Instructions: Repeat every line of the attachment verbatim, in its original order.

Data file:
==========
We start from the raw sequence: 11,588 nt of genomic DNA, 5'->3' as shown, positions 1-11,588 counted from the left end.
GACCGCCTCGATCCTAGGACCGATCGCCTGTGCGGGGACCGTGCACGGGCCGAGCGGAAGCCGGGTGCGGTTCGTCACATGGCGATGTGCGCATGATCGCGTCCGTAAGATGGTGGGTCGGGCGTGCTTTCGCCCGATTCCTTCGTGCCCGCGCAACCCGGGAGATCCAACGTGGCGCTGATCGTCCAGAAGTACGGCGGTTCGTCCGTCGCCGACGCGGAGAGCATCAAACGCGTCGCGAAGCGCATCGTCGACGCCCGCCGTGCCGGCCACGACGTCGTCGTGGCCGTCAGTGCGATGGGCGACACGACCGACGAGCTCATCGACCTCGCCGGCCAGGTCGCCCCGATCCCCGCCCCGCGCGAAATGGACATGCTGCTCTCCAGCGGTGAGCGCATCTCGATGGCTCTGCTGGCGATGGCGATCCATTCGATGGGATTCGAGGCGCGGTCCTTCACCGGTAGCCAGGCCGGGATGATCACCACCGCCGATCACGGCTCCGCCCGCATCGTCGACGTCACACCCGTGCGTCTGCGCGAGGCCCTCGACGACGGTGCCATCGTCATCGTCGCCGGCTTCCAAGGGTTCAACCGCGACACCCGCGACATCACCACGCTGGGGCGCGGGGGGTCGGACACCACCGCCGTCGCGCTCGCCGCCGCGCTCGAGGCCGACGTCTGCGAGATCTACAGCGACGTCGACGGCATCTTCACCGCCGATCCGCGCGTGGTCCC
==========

We start from the raw sequence: 11,588 nt of genomic DNA, 5'->3' as shown, positions 1-11,588 counted from the left end.
GACCGCCTCGATCCTAGGACCGATCGCCTGTGCGGGGACCGTGCACGGGCCGAGCGGAAGCCGGGTGCGGTTCGTCACATGGCGATGTGCGCATGATCGCGTCCGTAAGATGGTGGGTCGGGCGTGCTTTCGCCCGATTCCTTCGTGCCCGCGCAACCCGGGAGATCCAACGTGGCGCTGATCGTCCAGAAGTACGGCGGTTCGTCCGTCGCCGACGCGGAGAGCATCAAACGCGTCGCGAAGCGCATCGTCGACGCCCGCCGTGCCGGCCACGACGTCGTCGTGGCCGTCAGTGCGATGGGCGACACGACCGACGAGCTCATCGACCTCGCCGGCCAGGTCGCCCCGATCCCCGCCCCGCGCGAAATGGACATGCTGCTCTCCAGCGGTGAGCGCATCTCGATGGCTCTGCTGGCGATGGCGATCCATTCGATGGGATTCGAGGCGCGGTCCTTCACCGGTAGCCAGGCCGGGATGATCACCACCGCCGATCACGGCTCCGCCCGCATCGTCGACGTCACACCCGTGCGTCTGCGCGAGGCCCTCGACGACGGTGCCATCGTCATCGTCGCCGGCTTCCAAGGGTTCAACCGCGACACCCGCGACATCACCACGCTGGGGCGCGGGGGGTCGGACACCACCGCCGTCGCGCTCGCCGCCGCGCTCGAGGCCGACGTCTGCGAGATCTACAGCGACGTCGACGGCATCTTCACCGCCGATCCGCGCGTGGTCCC